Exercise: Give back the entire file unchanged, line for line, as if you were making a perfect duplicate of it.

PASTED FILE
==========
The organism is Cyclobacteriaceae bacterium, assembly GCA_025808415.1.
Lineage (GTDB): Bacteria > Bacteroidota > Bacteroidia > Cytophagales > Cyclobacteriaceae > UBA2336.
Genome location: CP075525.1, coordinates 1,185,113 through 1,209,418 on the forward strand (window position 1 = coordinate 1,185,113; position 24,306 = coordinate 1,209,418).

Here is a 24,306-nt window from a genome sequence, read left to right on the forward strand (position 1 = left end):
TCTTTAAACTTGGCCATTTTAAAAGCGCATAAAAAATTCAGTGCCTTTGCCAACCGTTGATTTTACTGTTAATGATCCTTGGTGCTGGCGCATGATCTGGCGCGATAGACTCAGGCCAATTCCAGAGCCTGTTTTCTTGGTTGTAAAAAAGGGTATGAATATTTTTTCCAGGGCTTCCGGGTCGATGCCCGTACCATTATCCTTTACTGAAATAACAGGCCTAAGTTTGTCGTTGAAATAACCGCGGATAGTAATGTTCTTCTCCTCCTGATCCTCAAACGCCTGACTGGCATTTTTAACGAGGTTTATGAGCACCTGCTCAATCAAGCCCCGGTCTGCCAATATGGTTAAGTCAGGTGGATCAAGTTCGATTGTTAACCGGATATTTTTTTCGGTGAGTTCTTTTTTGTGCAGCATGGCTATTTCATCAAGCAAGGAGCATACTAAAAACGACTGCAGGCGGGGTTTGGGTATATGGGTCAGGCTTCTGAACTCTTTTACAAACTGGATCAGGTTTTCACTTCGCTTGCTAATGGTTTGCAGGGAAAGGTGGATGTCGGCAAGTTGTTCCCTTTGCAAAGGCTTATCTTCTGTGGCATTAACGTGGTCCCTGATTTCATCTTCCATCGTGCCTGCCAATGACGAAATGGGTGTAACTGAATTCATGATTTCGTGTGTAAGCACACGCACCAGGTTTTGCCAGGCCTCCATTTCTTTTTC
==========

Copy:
The organism is Cyclobacteriaceae bacterium, assembly GCA_025808415.1.
Lineage (GTDB): Bacteria > Bacteroidota > Bacteroidia > Cytophagales > Cyclobacteriaceae > UBA2336.
Genome location: CP075525.1, coordinates 1,185,113 through 1,209,418 on the forward strand (window position 1 = coordinate 1,185,113; position 24,306 = coordinate 1,209,418).

Here is a 24,306-nt window from a genome sequence, read left to right on the forward strand (position 1 = left end):
TCTTTAAACTTGGCCATTTTAAAAGCGCATAAAAAATTCAGTGCCTTTGCCAACCGTTGATTTTACTGTTAATGATCCTTGGTGCTGGCGCATGATCTGGCGCGATAGACTCAGGCCAATTCCAGAGCCTGTTTTCTTGGTTGTAAAAAAGGGTATGAATATTTTTTCCAGGGCTTCCGGGTCGATGCCCGTACCATTATCCTTTACTGAAATAACAGGCCTAAGTTTGTCGTTGAAATAACCGCGGATAGTAATGTTCTTCTCCTCCTGATCCTCAAACGCCTGACTGGCATTTTTAACGAGGTTTATGAGCACCTGCTCAATCAAGCCCCGGTCTGCCAATATGGTTAAGTCAGGTGGATCAAGTTCGATTGTTAACCGGATATTTTTTTCGGTGAGTTCTTTTTTGTGCAGCATGGCTATTTCATCAAGCAAGGAGCATACTAAAAACGACTGCAGGCGGGGTTTGGGTATATGGGTCAGGCTTCTGAACTCTTTTACAAACTGGATCAGGTTTTCACTTCGCTTGCTAATGGTTTGCAGGGAAAGGTGGATGTCGGCAAGTTGTTCCCTTTGCAAAGGCTTATCTTCTGTGGCATTAACGTGGTCCCTGATTTCATCTTCCATCGTGCCTGCCAATGACGAAATGGGTGTAACTGAATTCATGATTTCGTGTGTAAGCACACGCACCAGGTTTTGCCAGGCCTCCATTTCTTTTTC